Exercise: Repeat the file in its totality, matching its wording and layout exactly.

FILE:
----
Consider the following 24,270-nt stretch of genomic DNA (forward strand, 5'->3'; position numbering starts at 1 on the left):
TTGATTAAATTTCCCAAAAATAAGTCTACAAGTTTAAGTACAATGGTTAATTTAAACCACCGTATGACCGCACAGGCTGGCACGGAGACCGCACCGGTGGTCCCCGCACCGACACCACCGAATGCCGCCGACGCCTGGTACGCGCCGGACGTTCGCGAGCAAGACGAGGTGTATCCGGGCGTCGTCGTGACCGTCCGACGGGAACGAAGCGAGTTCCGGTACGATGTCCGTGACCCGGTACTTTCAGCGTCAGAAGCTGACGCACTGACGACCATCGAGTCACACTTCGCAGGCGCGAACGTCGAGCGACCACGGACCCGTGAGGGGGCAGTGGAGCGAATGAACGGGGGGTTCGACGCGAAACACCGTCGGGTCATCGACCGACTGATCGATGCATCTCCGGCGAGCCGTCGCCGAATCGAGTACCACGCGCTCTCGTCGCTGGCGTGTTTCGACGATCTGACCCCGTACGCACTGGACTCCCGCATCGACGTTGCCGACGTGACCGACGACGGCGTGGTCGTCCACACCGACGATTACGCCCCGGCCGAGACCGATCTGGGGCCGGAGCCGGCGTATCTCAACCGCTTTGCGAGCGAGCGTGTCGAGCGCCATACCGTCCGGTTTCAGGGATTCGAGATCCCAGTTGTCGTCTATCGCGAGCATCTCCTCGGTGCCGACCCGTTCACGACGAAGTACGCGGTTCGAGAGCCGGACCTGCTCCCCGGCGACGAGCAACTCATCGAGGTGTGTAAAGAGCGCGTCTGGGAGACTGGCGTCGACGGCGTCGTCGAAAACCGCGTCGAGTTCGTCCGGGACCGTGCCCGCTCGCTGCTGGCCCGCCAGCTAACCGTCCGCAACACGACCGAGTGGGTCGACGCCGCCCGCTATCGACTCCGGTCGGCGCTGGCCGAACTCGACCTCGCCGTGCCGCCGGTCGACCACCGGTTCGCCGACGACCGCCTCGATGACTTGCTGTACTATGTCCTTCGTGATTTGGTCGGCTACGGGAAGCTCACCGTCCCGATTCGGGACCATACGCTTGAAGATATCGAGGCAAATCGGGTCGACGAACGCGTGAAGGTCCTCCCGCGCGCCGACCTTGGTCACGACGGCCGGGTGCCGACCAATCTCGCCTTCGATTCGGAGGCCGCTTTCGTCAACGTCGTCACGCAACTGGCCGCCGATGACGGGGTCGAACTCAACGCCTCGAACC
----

Consider the following 24,270-nt stretch of genomic DNA (forward strand, 5'->3'; position numbering starts at 1 on the left):
TTGATTAAATTTCCCAAAAATAAGTCTACAAGTTTAAGTACAATGGTTAATTTAAACCACCGTATGACCGCACAGGCTGGCACGGAGACCGCACCGGTGGTCCCCGCACCGACACCACCGAATGCCGCCGACGCCTGGTACGCGCCGGACGTTCGCGAGCAAGACGAGGTGTATCCGGGCGTCGTCGTGACCGTCCGACGGGAACGAAGCGAGTTCCGGTACGATGTCCGTGACCCGGTACTTTCAGCGTCAGAAGCTGACGCACTGACGACCATCGAGTCACACTTCGCAGGCGCGAACGTCGAGCGACCACGGACCCGTGAGGGGGCAGTGGAGCGAATGAACGGGGGGTTCGACGCGAAACACCGTCGGGTCATCGACCGACTGATCGATGCATCTCCGGCGAGCCGTCGCCGAATCGAGTACCACGCGCTCTCGTCGCTGGCGTGTTTCGACGATCTGACCCCGTACGCACTGGACTCCCGCATCGACGTTGCCGACGTGACCGACGACGGCGTGGTCGTCCACACCGACGATTACGCCCCGGCCGAGACCGATCTGGGGCCGGAGCCGGCGTATCTCAACCGCTTTGCGAGCGAGCGTGTCGAGCGCCATACCGTCCGGTTTCAGGGATTCGAGATCCCAGTTGTCGTCTATCGCGAGCATCTCCTCGGTGCCGACCCGTTCACGACGAAGTACGCGGTTCGAGAGCCGGACCTGCTCCCCGGCGACGAGCAACTCATCGAGGTGTGTAAAGAGCGCGTCTGGGAGACTGGCGTCGACGGCGTCGTCGAAAACCGCGTCGAGTTCGTCCGGGACCGTGCCCGCTCGCTGCTGGCCCGCCAGCTAACCGTCCGCAACACGACCGAGTGGGTCGACGCCGCCCGCTATCGACTCCGGTCGGCGCTGGCCGAACTCGACCTCGCCGTGCCGCCGGTCGACCACCGGTTCGCCGACGACCGCCTCGATGACTTGCTGTACTATGTCCTTCGTGATTTGGTCGGCTACGGGAAGCTCACCGTCCCGATTCGGGACCATACGCTTGAAGATATCGAGGCAAATCGGGTCGACGAACGCGTGAAGGTCCTCCCGCGCGCCGACCTTGGTCACGACGGCCGGGTGCCGACCAATCTCGCCTTCGATTCGGAGGCCGCTTTCGTCAACGTCGTCACGCAACTGGCCGCCGATGACGGGGTCGAACTCAACGCCTCGAACC